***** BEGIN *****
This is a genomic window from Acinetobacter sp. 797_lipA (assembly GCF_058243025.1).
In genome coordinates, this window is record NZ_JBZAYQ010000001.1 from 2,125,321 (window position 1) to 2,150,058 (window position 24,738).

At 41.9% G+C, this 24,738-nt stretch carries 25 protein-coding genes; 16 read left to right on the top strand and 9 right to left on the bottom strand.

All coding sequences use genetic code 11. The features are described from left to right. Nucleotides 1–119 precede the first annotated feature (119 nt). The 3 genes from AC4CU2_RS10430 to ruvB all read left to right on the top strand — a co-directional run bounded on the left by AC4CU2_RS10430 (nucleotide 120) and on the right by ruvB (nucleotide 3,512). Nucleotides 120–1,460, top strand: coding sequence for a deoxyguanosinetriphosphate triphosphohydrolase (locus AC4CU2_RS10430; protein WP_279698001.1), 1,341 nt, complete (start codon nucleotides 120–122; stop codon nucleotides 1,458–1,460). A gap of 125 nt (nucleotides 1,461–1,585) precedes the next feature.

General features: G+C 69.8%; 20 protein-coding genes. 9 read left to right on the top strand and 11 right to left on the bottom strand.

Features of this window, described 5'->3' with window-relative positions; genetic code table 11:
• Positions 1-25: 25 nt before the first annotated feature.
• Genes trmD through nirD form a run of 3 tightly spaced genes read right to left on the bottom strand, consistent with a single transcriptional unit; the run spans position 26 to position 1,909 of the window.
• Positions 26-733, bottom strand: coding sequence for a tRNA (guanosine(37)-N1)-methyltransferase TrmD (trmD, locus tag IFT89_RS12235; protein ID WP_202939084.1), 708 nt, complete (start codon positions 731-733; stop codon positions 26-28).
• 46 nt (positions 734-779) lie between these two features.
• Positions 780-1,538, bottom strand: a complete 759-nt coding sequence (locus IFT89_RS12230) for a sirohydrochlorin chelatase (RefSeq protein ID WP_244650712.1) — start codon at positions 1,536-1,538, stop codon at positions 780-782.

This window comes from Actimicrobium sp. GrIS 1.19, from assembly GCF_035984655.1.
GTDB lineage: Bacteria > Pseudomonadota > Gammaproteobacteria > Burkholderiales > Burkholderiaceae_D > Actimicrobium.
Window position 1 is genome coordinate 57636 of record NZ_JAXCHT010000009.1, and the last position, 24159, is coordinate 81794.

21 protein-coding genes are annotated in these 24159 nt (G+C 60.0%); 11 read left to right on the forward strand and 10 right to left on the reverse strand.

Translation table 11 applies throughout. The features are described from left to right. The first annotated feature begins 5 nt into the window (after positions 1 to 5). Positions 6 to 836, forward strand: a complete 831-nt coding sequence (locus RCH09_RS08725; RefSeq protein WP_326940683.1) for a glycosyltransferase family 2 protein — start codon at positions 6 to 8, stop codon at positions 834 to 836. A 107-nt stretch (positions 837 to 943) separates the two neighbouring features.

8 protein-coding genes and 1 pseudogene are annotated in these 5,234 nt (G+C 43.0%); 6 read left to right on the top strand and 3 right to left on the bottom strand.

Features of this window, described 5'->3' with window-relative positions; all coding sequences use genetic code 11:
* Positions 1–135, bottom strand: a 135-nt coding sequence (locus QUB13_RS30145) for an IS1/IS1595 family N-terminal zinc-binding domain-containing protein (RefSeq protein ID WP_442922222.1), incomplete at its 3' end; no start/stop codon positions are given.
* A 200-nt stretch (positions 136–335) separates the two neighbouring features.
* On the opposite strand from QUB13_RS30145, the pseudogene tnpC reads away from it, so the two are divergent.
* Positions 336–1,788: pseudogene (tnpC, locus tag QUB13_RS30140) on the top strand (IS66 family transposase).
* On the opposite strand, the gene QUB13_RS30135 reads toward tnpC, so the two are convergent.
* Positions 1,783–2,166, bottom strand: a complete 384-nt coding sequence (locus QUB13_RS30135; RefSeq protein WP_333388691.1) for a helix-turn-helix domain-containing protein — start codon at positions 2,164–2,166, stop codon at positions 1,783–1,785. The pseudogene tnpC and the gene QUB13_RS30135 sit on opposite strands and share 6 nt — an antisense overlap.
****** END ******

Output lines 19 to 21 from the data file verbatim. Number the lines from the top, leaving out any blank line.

* Positions 1–135, bottom strand: a 135-nt coding sequence (locus QUB13_RS30145) for an IS1/IS1595 family N-terminal zinc-binding domain-containing protein (RefSeq protein ID WP_442922222.1), incomplete at its 3' end; no start/stop codon positions are given.
* A 200-nt stretch (positions 136–335) separates the two neighbouring features.
* On the opposite strand from QUB13_RS30145, the pseudogene tnpC reads away from it, so the two are divergent.